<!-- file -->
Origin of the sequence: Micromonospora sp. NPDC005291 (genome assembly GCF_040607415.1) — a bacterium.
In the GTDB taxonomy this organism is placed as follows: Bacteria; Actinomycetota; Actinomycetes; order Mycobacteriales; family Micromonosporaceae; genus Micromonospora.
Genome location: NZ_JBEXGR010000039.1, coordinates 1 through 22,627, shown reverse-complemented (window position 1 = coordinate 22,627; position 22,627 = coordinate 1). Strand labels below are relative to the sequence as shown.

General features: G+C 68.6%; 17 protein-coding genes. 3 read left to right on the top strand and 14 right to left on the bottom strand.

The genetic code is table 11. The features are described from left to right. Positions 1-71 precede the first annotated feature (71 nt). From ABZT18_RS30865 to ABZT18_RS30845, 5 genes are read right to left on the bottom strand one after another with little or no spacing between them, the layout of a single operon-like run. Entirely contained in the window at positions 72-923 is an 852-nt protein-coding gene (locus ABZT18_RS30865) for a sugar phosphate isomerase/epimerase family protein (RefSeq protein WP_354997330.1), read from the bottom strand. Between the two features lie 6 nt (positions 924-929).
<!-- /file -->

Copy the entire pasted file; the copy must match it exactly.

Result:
Origin of the sequence: Micromonospora sp. NPDC005291 (genome assembly GCF_040607415.1) — a bacterium.
In the GTDB taxonomy this organism is placed as follows: Bacteria; Actinomycetota; Actinomycetes; order Mycobacteriales; family Micromonosporaceae; genus Micromonospora.
Genome location: NZ_JBEXGR010000039.1, coordinates 1 through 22,627, shown reverse-complemented (window position 1 = coordinate 22,627; position 22,627 = coordinate 1). Strand labels below are relative to the sequence as shown.

General features: G+C 68.6%; 17 protein-coding genes. 3 read left to right on the top strand and 14 right to left on the bottom strand.

The genetic code is table 11. The features are described from left to right. Positions 1-71 precede the first annotated feature (71 nt). From ABZT18_RS30865 to ABZT18_RS30845, 5 genes are read right to left on the bottom strand one after another with little or no spacing between them, the layout of a single operon-like run. Entirely contained in the window at positions 72-923 is an 852-nt protein-coding gene (locus ABZT18_RS30865) for a sugar phosphate isomerase/epimerase family protein (RefSeq protein WP_354997330.1), read from the bottom strand. Between the two features lie 6 nt (positions 924-929).